“So many people are released from prison and they don’t have anywhere to go. They just end up committing crimes and going back into prison. And there are various homeless charities that we’re involved in as well.
“I wrote that song nearly 50 years ago when I was 23. And that was my experience when I came down to London, then. I didn’t have a home. I slept on buses and bus stations. And then during the day I’d go and try to look for work in music shops, and try and get a gig somewhere, but then I’d go back and sleep on a bench.
“So I know what it’s like to not have a place to live and especially in London, it’s horrible. And I just felt that in the next couple of years, it’s going to be more of an issue in this country, homelessness and people not being able to afford rent, and we’re going to need to do something about it. There are some really good initiatives already going. So I thought recording this song might just help raise the profile of this problem.”
Bryn’s not the young guy he was when he made Let the Days Go By, but here he is still being creative, still making great music, as evidenced by Ready or Not. I wondered what he thinks about getting older and continuing to be creative?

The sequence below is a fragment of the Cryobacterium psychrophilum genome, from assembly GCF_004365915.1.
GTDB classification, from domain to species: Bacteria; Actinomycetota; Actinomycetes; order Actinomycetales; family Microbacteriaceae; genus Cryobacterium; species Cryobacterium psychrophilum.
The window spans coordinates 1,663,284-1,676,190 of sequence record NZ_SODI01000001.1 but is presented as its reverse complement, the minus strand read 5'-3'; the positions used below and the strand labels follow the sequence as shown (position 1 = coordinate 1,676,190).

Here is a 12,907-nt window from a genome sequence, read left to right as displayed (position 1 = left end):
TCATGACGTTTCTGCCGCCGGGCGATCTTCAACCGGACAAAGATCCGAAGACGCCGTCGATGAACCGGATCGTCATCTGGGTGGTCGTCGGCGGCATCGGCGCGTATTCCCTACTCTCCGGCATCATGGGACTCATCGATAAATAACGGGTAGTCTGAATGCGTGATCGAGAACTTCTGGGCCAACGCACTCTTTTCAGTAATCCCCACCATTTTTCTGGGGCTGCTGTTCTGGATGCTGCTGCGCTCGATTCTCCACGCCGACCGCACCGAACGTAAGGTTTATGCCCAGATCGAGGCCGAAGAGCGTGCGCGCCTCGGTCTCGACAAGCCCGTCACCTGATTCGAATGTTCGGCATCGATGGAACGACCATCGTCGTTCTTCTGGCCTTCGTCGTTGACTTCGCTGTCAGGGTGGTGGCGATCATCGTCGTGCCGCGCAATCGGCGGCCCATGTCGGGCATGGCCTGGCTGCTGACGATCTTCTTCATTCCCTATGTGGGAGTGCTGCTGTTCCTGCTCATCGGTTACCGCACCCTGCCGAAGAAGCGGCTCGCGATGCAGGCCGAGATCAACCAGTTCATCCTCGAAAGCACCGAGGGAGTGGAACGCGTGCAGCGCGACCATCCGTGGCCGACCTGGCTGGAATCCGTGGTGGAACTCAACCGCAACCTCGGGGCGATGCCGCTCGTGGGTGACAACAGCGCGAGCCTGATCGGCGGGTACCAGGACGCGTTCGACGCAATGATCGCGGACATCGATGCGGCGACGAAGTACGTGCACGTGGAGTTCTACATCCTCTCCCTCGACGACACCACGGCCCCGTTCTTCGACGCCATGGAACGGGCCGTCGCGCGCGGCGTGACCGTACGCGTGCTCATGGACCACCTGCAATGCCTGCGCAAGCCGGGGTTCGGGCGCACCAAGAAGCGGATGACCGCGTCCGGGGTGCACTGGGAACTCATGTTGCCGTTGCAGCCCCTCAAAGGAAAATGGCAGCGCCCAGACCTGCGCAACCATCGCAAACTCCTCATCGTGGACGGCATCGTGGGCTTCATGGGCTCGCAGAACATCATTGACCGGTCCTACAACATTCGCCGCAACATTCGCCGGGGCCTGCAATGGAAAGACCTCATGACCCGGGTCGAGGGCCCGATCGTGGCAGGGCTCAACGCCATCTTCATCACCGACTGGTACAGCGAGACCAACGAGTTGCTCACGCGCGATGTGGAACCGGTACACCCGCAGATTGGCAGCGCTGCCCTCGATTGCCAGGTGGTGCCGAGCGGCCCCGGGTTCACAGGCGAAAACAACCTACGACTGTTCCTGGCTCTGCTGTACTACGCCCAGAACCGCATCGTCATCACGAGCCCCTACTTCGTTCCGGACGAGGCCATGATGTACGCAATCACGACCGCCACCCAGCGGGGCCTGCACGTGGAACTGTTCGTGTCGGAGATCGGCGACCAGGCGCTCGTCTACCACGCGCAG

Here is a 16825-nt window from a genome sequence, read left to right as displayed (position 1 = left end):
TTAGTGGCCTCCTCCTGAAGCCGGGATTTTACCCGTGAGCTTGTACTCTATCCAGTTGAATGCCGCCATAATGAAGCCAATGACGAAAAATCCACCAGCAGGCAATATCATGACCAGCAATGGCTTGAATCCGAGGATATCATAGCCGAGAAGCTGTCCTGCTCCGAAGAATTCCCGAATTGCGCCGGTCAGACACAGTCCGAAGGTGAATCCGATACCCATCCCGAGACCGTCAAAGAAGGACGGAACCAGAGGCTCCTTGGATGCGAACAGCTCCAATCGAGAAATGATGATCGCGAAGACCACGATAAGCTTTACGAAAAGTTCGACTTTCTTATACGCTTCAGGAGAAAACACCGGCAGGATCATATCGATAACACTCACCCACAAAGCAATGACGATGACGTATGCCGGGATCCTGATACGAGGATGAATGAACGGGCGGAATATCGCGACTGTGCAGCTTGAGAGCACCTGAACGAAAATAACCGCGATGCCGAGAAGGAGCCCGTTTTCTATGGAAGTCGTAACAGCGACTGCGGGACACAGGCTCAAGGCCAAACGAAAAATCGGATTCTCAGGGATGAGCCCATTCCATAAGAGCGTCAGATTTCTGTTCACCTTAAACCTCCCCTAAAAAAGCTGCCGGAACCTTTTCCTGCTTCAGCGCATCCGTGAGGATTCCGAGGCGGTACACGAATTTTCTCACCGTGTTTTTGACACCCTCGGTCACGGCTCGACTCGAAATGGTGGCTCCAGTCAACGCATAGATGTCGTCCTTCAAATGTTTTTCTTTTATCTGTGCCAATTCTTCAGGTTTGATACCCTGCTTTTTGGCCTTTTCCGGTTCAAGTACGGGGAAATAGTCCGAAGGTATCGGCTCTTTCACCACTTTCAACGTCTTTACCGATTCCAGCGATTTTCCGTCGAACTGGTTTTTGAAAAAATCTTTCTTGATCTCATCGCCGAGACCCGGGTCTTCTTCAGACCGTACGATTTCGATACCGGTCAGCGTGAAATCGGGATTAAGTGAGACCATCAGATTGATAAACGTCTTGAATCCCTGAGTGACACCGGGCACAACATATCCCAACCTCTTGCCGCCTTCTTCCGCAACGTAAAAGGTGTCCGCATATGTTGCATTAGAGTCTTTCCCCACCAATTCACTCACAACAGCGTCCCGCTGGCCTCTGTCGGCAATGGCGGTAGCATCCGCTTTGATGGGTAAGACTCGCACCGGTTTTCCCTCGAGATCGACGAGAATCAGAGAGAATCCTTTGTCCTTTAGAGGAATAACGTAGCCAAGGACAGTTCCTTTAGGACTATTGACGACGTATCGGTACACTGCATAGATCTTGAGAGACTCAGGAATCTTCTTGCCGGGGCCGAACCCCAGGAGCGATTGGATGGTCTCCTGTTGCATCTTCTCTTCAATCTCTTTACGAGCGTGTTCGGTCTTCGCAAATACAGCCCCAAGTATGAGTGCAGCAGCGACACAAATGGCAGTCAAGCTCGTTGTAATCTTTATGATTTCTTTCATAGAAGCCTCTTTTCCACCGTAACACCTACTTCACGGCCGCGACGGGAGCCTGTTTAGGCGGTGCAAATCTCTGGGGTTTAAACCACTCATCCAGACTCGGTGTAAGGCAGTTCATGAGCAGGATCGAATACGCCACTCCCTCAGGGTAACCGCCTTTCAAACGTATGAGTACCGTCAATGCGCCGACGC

“It’s like the song, Boom, Baby, Boom, that’s on the album. That’s really about this whole thing of getting older. Because when you get older, you feel sidelined, you feel useless, irrelevant, and invisible, and you’re not wanted, but at the same time, you have so much experience from your job, what you’ve been doing and your experience in life.
“And especially as a follower of Jesus, you’ve got so many things you’ve experienced, seeing Jesus working and seeing miracles. I’ve seen amazing stuff happen through prayer. I want to carry that on. Psalm 92 verse 14 says that the righteous will stay fresh and green and they’ll still bear fruit in old age. And that’s what I feel. I mean, as long as there’s something to sing about and something to play, then you keep going as long as your hands are able to play. Boom Baby Boom was about that.”
Boom Baby Boom, a great 1950s style rock’n’roll song with some terrific piano and guitar work, is one of my favourite songs on the album. As I get older myself, I appreciate the positivity here: “You’ve got one life with so much left to give…there’s still time for one more dance.”
When I spoke to Bryn a while ago, he mentioned having problems with his hand, his fingers, so I wondered how that was going.
“Well, you always find there’s a way of playing around it that you can figure out. Bruce Coburn, has problems with his fingers and he’s figured out a way to still keep playing. For me sometimes there’s a way of placing your fingers where you wouldn’t have done normally – you can do it and it still works. You adapt. And I think the thing with slide guitars, it makes it a little bit easier because you’re only playing with a slide, you’re not playing with the fingers so much.”
We Never Thought This Could Happen is a delicious country number. At first I thought it was a song about the pandemic. But as I listened, it seemed to be broader than that – it’s all about the sense of foundations shaking, loss of confidence, “cold hearts and empty eyes” – a hard look at the world as it is.